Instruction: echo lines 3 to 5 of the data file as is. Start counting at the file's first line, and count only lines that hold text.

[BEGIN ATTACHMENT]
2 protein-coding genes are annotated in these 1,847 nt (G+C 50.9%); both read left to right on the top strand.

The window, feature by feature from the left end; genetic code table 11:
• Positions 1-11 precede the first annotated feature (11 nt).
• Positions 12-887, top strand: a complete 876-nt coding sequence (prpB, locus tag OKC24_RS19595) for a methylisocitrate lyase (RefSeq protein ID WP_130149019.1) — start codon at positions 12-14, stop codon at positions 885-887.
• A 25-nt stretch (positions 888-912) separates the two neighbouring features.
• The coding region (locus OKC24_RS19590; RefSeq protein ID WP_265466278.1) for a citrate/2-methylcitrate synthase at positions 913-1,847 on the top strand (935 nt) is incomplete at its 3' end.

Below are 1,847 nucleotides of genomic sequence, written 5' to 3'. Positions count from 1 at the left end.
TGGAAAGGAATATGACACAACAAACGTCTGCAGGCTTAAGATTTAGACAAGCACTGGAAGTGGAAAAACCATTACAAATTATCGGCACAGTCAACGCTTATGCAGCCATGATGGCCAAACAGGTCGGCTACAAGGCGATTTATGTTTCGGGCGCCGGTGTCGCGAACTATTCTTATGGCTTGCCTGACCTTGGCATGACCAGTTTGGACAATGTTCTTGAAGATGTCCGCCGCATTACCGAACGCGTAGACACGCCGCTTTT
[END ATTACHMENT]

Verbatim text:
• Positions 1-11 precede the first annotated feature (11 nt).
• Positions 12-887, top strand: a complete 876-nt coding sequence (prpB, locus tag OKC24_RS19595) for a methylisocitrate lyase (RefSeq protein ID WP_130149019.1) — start codon at positions 12-14, stop codon at positions 885-887.
• A 25-nt stretch (positions 888-912) separates the two neighbouring features.